New CMA program to help advisers

The College Media Advisers organization unveiled a new program in March that will help advisers who have been punished by their schools for doing their jobs.

At the annual spring convention, the board of directors unanimously approved the Adviser Advocate Program. A committee comprised of former CMA presidents will respond to grievances filed by advisers who have been fired or otherwise sanctioned by their school for performing advising duties in accordance with CMA principles, according to a CMA press release.

Committee Chairwoman Jan Childress of Texas Tech University, said the committee will first determine if job actions against advisers were about First Amendment issues or other institutional personnel issues and then would mobilize if free press issues were involved.

“I think its a great opportunity for CMA to provide a process for our advisers to use to initiate and investigate a situation that impacts on the First Amendment,” she said.

There are numerous actions that the CMA committee can take to mutually resolve the issue. If it decides that the college involved was not willing to allow its adviser to adhere to the standards of CMA, it could condemn the institution as “oppressive of student rights to free expression and hostile toward those professionals it employs to advise the student press,” the measure says.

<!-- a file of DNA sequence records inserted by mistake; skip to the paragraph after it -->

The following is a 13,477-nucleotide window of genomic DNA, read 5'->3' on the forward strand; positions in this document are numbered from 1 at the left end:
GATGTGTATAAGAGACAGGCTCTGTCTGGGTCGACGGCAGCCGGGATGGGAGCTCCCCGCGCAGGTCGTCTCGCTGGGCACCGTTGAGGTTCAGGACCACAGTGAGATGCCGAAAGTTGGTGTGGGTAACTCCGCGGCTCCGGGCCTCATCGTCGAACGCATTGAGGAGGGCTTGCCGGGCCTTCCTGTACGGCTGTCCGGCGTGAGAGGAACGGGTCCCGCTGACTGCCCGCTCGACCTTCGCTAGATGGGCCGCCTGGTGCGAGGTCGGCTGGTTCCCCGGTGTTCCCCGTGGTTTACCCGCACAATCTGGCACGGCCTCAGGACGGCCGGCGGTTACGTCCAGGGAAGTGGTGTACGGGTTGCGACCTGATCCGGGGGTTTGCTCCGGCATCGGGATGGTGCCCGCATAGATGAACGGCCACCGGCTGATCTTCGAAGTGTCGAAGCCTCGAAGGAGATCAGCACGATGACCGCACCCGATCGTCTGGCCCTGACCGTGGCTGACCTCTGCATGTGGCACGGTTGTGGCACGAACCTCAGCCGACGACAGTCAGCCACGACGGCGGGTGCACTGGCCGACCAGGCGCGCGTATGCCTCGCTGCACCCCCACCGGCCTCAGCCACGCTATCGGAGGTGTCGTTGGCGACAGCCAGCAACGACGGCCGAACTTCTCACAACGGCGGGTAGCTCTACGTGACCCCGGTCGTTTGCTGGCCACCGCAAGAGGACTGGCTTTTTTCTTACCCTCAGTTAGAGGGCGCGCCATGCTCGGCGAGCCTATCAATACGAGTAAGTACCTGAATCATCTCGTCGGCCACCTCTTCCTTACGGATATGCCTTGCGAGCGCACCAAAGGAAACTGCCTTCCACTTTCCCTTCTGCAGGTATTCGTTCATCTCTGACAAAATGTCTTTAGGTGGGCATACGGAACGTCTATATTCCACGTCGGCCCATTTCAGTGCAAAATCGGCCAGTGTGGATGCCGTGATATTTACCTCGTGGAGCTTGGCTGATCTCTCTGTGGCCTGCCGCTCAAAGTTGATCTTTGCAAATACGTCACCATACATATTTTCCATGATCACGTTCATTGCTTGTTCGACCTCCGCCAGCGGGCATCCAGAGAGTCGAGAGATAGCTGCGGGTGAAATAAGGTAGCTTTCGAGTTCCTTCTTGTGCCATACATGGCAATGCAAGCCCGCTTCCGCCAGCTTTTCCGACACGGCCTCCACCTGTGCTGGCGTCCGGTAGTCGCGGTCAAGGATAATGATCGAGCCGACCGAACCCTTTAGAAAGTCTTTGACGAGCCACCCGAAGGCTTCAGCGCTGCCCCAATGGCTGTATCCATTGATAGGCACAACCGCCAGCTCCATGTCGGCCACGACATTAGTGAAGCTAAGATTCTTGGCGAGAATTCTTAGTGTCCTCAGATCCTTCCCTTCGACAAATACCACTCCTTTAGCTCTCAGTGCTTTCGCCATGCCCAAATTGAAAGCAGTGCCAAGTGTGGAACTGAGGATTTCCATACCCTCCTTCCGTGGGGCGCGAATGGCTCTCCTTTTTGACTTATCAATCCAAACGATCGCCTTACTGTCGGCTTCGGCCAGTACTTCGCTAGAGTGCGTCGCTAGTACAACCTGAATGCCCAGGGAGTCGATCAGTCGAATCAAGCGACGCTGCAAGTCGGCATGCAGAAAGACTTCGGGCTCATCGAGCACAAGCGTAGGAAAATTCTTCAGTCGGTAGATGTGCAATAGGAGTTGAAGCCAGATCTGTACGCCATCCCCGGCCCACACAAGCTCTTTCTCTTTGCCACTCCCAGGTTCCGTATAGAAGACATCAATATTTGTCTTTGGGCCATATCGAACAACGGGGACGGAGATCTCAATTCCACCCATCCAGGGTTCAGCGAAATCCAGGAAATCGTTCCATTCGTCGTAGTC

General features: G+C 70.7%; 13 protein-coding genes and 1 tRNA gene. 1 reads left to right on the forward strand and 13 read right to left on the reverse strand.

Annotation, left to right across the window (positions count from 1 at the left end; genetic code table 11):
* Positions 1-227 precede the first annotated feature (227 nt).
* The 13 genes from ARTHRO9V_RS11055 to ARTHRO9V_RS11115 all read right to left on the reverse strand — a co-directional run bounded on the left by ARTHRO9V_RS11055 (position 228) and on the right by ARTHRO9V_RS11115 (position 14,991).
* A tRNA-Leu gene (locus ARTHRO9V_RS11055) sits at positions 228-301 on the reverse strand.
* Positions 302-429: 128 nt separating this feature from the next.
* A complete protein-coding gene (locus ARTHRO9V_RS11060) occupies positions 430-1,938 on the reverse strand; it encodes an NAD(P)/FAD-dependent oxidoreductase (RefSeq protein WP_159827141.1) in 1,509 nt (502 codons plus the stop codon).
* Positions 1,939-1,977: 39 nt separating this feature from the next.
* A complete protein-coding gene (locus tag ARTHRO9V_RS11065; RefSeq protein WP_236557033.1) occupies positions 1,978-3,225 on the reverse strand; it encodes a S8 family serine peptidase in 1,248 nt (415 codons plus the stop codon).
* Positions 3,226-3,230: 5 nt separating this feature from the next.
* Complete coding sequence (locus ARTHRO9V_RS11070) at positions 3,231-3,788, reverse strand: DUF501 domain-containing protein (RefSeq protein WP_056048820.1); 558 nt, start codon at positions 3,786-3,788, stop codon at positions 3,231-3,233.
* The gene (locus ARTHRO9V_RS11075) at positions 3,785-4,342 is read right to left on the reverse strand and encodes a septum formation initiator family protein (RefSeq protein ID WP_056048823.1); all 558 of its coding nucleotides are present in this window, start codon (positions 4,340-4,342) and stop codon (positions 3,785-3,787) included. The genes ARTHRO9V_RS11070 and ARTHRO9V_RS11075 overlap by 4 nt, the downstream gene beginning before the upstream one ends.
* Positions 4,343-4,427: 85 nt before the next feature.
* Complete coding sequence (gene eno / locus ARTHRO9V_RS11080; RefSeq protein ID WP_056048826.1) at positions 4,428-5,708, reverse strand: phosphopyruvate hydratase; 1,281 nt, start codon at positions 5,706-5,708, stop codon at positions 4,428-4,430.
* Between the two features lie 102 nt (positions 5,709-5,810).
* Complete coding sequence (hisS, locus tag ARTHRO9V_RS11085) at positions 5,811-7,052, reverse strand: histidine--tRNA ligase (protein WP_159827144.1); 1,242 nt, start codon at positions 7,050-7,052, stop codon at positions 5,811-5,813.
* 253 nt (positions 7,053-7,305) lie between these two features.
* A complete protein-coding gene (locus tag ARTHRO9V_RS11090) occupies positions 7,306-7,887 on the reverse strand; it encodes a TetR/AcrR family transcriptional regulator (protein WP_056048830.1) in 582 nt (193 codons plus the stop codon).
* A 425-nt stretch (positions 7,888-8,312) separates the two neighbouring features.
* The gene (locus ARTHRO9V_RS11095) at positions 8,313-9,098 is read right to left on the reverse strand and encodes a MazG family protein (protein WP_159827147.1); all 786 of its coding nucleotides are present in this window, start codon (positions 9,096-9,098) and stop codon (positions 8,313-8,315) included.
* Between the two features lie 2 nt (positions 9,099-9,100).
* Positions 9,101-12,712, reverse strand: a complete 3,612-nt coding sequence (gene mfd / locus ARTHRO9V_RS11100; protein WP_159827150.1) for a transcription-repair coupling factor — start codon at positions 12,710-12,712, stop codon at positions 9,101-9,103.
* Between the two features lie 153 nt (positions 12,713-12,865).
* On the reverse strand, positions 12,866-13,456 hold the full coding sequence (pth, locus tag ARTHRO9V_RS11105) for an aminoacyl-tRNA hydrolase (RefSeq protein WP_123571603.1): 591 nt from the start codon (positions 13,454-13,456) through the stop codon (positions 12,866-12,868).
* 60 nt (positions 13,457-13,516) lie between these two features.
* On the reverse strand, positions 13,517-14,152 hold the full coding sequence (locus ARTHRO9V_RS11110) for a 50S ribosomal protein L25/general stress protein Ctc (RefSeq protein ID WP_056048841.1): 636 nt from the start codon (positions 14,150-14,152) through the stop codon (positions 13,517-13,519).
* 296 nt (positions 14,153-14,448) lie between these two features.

CMA Vice President Chris Carroll said that the CMA bylaws have always implied that the organization would go the distance in support of a member.

“People made it known that it was not all that uncommon for advisers to be retaliated against for being vocal champions of student rights,” he said.

reports, Spring 1998